For movie watchers, few things can be more frustrating than films that begin with a sequence of immense promise, only to show over the remainder that the emperor truly wears no clothes. Two new examples come from the horror realm.
Until now, Ethan Hawke was having a wonderful year. Before Midnight, the third leg of his trilogy with director Richard Linklater and actress Julie Delpy, brought waves of critical acclaim and talk of another Oscar nomination for their collaborative screenplay, while The Purge turned a meager investment into a highly profitable box-office take.
Neither a chain of spice stores nor a Food Network program, The Seasoning House is a bleak-as-nuclear-winter thriller set during the Balkan conflict of the 1990s. A deaf girl named Angel (Brit teen Rosie Day) is taken from her home by soldiers who shoot her mother dead.
Paul Schrader’s The Canyons opens and closes with a montage of abandoned movie theaters. For this film in particular, that choice strikes one as symbolic in several ways: not only as a comment on the state of the industry, but on the state of The Canyons itself. You’re unlikely to find many 2013 films this empty.
What's a director of classic musicals doing in science fiction? Making Saturn 3, one of the worst of the genre Hollywood made in the immediate post-Star Wars / Alien era. Stanley Donen (Singin' in the Rain) takes to it about as well as you'd expect; he's in over his head.
The real-life Bernie Tiede was the toast of Carthage, Texas. An
assistant funeral director with a gift for consoling grieving widows,
the portly Bernie was gentle, solicitous and unflaggingly polite. He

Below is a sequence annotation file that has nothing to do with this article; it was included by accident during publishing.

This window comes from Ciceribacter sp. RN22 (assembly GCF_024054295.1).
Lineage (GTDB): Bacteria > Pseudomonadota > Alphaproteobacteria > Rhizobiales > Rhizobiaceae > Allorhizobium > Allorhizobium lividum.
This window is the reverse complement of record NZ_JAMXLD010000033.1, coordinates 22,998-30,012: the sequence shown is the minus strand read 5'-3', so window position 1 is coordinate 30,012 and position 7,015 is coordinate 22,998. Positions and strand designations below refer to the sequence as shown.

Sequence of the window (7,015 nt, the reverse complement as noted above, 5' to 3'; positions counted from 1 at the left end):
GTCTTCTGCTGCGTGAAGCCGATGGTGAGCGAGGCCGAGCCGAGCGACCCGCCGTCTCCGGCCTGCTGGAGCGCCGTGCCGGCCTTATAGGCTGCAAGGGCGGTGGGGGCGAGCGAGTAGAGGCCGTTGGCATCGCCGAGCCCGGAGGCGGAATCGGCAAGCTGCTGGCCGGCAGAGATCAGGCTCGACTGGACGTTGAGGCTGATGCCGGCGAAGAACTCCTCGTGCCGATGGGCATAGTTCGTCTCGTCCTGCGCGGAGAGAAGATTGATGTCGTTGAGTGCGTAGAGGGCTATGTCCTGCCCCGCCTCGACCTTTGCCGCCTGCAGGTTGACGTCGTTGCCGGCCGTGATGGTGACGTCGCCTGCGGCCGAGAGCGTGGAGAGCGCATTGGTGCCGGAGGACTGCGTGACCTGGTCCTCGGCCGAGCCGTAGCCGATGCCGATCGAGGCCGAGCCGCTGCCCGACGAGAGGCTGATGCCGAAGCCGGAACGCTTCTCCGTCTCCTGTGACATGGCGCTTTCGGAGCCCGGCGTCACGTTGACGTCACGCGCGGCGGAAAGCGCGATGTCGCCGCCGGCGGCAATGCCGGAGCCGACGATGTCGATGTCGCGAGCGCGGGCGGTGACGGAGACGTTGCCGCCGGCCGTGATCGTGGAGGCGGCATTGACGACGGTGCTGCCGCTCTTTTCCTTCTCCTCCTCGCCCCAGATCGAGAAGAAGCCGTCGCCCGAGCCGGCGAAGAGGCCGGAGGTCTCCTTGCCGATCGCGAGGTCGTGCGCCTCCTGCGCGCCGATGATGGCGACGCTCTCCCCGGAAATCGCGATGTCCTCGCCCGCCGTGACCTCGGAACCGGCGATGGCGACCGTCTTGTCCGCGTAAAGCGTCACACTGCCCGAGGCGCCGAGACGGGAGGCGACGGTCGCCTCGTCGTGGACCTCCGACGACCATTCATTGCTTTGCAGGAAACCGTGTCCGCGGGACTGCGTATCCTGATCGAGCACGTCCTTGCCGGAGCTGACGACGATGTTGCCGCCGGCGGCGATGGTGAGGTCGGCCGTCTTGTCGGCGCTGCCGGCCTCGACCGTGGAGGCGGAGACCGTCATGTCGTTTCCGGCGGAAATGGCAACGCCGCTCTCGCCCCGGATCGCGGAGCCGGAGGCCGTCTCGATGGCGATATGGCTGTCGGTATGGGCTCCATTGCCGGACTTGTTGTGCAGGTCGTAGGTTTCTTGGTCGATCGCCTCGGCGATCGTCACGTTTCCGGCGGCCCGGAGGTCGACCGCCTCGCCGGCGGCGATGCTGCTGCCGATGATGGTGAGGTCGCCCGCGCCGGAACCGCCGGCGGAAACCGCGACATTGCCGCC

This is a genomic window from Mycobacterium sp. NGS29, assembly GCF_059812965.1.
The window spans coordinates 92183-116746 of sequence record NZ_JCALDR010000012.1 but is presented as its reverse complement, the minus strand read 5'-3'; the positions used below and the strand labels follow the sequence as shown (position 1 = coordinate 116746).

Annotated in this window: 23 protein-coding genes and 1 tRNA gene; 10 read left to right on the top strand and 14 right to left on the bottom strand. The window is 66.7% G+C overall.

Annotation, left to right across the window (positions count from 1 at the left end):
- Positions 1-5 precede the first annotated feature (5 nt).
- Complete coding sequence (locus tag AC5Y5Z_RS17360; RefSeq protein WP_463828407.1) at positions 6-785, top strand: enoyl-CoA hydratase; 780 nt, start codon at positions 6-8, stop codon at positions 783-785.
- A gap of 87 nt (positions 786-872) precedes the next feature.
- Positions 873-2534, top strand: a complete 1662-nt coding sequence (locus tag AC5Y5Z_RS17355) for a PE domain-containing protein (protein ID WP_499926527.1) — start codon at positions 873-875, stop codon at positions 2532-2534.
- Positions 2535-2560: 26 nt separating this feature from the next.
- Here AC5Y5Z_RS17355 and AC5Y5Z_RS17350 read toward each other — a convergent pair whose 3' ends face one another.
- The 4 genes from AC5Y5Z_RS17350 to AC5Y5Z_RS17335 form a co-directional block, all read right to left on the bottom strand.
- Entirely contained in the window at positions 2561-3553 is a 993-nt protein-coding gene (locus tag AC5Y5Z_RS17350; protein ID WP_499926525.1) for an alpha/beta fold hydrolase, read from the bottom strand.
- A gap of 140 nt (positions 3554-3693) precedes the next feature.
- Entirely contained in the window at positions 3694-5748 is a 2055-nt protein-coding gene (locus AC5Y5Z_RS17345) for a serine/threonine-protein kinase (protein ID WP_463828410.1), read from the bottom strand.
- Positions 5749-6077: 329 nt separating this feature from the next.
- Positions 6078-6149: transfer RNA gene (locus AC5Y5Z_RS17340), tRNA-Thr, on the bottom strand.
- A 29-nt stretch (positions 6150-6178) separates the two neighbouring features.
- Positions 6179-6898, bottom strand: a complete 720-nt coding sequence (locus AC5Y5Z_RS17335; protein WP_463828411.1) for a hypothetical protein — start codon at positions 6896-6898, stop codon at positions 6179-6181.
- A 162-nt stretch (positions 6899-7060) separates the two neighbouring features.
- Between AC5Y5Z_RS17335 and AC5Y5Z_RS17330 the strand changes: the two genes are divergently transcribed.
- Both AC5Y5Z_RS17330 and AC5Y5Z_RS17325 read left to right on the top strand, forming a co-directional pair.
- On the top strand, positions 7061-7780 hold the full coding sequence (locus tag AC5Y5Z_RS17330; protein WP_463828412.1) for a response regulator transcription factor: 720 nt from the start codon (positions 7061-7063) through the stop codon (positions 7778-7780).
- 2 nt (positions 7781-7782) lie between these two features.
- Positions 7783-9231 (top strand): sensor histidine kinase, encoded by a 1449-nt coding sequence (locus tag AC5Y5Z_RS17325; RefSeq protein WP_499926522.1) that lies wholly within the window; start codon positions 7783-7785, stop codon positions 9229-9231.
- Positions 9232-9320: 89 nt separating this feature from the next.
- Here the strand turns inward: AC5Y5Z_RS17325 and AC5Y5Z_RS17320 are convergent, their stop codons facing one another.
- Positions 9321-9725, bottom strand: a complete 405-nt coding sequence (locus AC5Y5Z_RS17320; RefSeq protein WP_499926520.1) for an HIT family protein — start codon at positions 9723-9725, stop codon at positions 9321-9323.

spruced up many a funeral service with his spot-on tenor, to say nothing
of his penchant for lavishing gifts on everyone he came across.
Bernie was also a murderer, as it turned out, convicted in 1997 of killing an 81-year-old widow and stuffing her body in a meat freezer. But in the eyes of townsfolk, that didn’t make him any less lovable.
In Bernie, now playing, our antihero is played by Jack Black (Gulliver’s Travels), but it’s not the feisty, mugging Black you’re used to seeing. Affecting a fey Texas accent and dainty mannerisms that stop just short of caricature, he deftly plays against type, but with enough bottled-up edginess to hint at darker recesses under the Southern congeniality.
Director Richard Linklater (Me and Orson Welles) has made Bernie a low-key docudrama and sly black comedy, especially in his generous use of recollections by actual Carthage residents who knew both Bernie and Marjorie Nugent (Shirley MacLaine, Valentine’s Day), the mean — and very rich widow — he dispatched with a .22 rifle.
His consoling of Marjorie after her husband’s death had turned into a May-December courtship, despite the town’s widely held suspicions that he was gay. The two became inseparable, at least until she disappeared.
Buoyed by Black’s superb performance and a funny turn by Matthew McConaughey (The Lincoln Lawyer) as the district attorney flummoxed by the killer’s popularity, Bernie is a compelling hybrid of true crime and dark comedy.